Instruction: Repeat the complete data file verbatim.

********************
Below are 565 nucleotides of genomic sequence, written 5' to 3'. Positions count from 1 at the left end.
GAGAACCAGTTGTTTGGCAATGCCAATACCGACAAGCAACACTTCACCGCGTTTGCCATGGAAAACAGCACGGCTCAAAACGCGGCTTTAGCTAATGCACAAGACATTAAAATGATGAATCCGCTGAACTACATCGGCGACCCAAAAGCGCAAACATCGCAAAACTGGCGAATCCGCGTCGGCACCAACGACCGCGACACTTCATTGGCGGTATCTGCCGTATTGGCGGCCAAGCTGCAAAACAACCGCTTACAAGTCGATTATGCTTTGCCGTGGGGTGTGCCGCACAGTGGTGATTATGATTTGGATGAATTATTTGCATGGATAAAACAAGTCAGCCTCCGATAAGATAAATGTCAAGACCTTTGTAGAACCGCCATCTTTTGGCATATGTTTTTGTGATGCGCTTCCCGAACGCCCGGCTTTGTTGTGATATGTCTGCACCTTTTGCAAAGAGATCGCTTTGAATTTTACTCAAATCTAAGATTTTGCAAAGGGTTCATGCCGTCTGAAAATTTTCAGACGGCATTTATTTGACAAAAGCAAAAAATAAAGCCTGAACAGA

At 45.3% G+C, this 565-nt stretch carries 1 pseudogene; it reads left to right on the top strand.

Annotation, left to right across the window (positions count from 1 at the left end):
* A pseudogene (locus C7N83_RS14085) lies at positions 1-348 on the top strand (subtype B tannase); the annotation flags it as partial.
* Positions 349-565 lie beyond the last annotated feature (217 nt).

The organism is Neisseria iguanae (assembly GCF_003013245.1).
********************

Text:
Below are 565 nucleotides of genomic sequence, written 5' to 3'. Positions count from 1 at the left end.
GAGAACCAGTTGTTTGGCAATGCCAATACCGACAAGCAACACTTCACCGCGTTTGCCATGGAAAACAGCACGGCTCAAAACGCGGCTTTAGCTAATGCACAAGACATTAAAATGATGAATCCGCTGAACTACATCGGCGACCCAAAAGCGCAAACATCGCAAAACTGGCGAATCCGCGTCGGCACCAACGACCGCGACACTTCATTGGCGGTATCTGCCGTATTGGCGGCCAAGCTGCAAAACAACCGCTTACAAGTCGATTATGCTTTGCCGTGGGGTGTGCCGCACAGTGGTGATTATGATTTGGATGAATTATTTGCATGGATAAAACAAGTCAGCCTCCGATAAGATAAATGTCAAGACCTTTGTAGAACCGCCATCTTTTGGCATATGTTTTTGTGATGCGCTTCCCGAACGCCCGGCTTTGTTGTGATATGTCTGCACCTTTTGCAAAGAGATCGCTTTGAATTTTACTCAAATCTAAGATTTTGCAAAGGGTTCATGCCGTCTGAAAATTTTCAGACGGCATTTATTTGACAAAAGCAAAAAATAAAGCCTGAACAGA

At 45.3% G+C, this 565-nt stretch carries 1 pseudogene; it reads left to right on the top strand.

Annotation, left to right across the window (positions count from 1 at the left end):
* A pseudogene (locus C7N83_RS14085) lies at positions 1-348 on the top strand (subtype B tannase); the annotation flags it as partial.
* Positions 349-565 lie beyond the last annotated feature (217 nt).

The organism is Neisseria iguanae (assembly GCF_003013245.1).